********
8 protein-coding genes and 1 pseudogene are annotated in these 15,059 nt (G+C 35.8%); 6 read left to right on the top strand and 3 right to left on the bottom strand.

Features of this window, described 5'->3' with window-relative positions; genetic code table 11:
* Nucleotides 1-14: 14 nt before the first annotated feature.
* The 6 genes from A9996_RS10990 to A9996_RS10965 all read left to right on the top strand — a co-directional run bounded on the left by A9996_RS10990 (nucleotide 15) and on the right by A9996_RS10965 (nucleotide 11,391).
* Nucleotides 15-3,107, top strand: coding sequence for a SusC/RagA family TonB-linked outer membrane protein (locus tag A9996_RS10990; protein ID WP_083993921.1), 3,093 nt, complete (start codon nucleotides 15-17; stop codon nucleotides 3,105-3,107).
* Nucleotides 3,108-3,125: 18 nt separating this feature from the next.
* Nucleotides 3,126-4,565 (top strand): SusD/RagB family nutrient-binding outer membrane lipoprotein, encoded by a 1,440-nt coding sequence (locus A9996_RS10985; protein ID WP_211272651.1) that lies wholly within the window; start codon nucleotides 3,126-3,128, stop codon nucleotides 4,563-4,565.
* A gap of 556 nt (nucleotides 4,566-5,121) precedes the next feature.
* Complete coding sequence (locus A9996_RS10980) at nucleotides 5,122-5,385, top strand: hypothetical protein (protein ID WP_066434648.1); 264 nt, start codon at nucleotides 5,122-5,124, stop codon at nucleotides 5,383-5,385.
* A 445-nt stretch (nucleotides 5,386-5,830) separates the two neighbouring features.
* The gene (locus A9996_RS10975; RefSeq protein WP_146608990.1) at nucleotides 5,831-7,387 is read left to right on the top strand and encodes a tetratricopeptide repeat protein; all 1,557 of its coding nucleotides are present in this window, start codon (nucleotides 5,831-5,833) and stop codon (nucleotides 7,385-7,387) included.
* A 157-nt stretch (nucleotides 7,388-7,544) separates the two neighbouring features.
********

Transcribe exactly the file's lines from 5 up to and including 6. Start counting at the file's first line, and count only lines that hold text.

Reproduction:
* Nucleotides 15-3,107, top strand: coding sequence for a SusC/RagA family TonB-linked outer membrane protein (locus tag A9996_RS10990; protein ID WP_083993921.1), 3,093 nt, complete (start codon nucleotides 15-17; stop codon nucleotides 3,105-3,107).
* Nucleotides 3,108-3,125: 18 nt separating this feature from the next.